Sawadee ka! Rules of etiquette When travelling in Thailand

Wai_-_Traditional_Thai_hospitality

As far as many Asian countries go for visiting foreigners, Thailand is certainly among the most relaxed with regard to customs and rules. Having been a top destination for tourism for over 60 years, Thailand is known for its warm hospitality and uniquely welcoming ways. However, that is not to say that anything goes. While the Thai customs may not be as fixed or rigid as Japanese or Chinese, there are still some big DO’s and DON’Ts to be mindful of when traveling, greeting and eating in Thailand. Continue Reading →

Cooking demonstration with Chef Renu, and a few special guests

Cooking demo with Chef Renu_2

During my stay at Angsana, Bintan, I had the opportunity to participate in a cooking demonstration with Chef Renu Homsombat, Banyan Tree’s Corporate Chef at Saffron. The dishes that I was learning were from the four course dégustation meal that I had at Saffron. I was very excited to uncover the secrets behind Chef Renu’s delicious food. Continue Reading →

Colours of Thailand at Angsana, Bintan

Thai street food
A couple of weekends ago, I was invited to Angsana Bintan for a quick weekend getaway, and also to experience their quarterly weekend event, The Colours of Thailand. Among the activities lined up, it included feasting on a selection of Thai cuisine that was thoughtfully prepared by Chef Renu Homsombat, Banyan Tree’s Corporate Chef at Saffron, who had specially flown in from Bangkok for the event. Continue Reading →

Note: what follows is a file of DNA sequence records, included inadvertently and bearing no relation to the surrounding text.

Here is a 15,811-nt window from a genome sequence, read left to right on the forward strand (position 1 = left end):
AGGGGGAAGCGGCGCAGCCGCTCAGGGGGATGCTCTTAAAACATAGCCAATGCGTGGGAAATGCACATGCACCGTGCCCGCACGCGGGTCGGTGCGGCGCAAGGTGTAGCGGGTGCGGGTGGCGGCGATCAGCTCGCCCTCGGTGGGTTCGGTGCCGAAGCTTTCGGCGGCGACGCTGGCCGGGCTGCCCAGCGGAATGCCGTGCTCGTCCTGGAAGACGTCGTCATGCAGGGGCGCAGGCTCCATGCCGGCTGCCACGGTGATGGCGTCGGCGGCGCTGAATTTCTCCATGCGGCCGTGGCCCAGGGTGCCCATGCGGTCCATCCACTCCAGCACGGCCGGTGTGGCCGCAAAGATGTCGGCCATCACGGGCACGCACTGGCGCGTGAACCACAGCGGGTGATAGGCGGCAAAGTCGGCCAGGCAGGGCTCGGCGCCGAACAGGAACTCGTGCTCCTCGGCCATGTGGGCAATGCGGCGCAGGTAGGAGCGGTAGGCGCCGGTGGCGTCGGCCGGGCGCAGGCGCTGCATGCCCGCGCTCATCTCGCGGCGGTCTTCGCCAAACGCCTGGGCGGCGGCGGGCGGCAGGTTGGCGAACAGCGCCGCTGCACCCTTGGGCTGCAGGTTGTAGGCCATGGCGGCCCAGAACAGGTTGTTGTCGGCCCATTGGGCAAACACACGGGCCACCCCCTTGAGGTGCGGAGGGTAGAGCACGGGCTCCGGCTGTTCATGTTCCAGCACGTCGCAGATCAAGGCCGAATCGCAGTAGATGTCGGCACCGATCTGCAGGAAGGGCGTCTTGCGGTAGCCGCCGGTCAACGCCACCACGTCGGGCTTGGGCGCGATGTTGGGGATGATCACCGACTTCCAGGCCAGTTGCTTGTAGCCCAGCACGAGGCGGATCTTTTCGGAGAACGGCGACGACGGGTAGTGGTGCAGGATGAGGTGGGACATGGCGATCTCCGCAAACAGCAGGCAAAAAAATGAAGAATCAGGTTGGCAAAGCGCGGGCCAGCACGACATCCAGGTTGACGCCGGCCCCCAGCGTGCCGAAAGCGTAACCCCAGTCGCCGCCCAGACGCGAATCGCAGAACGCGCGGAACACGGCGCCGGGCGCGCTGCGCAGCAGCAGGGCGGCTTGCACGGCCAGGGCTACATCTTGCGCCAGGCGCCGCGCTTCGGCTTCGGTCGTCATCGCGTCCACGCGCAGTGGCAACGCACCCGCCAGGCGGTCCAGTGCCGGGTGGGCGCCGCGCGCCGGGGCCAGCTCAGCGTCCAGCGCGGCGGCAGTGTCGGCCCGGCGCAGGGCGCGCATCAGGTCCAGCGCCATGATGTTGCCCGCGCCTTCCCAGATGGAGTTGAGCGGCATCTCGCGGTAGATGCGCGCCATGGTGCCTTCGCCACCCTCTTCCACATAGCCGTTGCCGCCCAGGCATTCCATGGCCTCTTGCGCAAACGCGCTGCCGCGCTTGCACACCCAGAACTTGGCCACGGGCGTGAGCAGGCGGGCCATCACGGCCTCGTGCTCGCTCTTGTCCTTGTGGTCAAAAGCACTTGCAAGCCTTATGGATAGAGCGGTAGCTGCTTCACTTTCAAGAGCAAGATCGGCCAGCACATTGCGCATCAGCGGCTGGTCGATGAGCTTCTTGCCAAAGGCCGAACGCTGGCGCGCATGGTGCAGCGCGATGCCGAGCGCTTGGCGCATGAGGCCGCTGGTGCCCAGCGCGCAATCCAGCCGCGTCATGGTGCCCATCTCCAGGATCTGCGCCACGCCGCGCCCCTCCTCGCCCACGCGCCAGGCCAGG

Lewu Cafe- my Thai food haunt

green papaya salad

The tall, slim, olive-skinned, always-smiling Thai female staff, the sound of sizzling woks in the background and the delicious smell of curry bubbling on the hob, all bring me back to my idyllic days of holidaying and eating by the scenic beaches of Phuket. Lewu Cafe is my choice when I’m in need of some authentic Thai grub, and if I close my eyes, I might just be able to feel the sand in my toes again. Continue Reading →

Soul Food Mahanakorn, street food, sexy setting in Bangkok

soul-food-fried-chicken

I might very well be the last food blogger in Asia to write about Soul Food Mahanakorn in Bangkok. Which is really kind of pathetic since I consider owner Jarrett Wrisley a friend. And I’ve known about this swanky eatery since before it even opened three years ago. Circumstances, however, had kept me from getting a chance to actually eat at Soul Food until just recently. The meal was really great, which is why I’m now, finally, able to give Jarrett a shout-out here. Continue Reading →

Krua Apsorn, where in-the-know foodies eat in Bangkok

krua-apsorn-crab-curry

A number of years back, when I was in Bangkok on an overnight work trip, a good friend there took me out for a magnificent meal at a restaurant I had (at that time) never heard of. She in turn had first visited there as a guest of our mutual friend Chef David Thompson, who had hosted her along with a celebrity chef visiting from London. In the years since, Krua Apsorn has become one of the most celebrated restaurants in the City of Angels, and yet remains to this day one of its most modest and affordable. Continue Reading →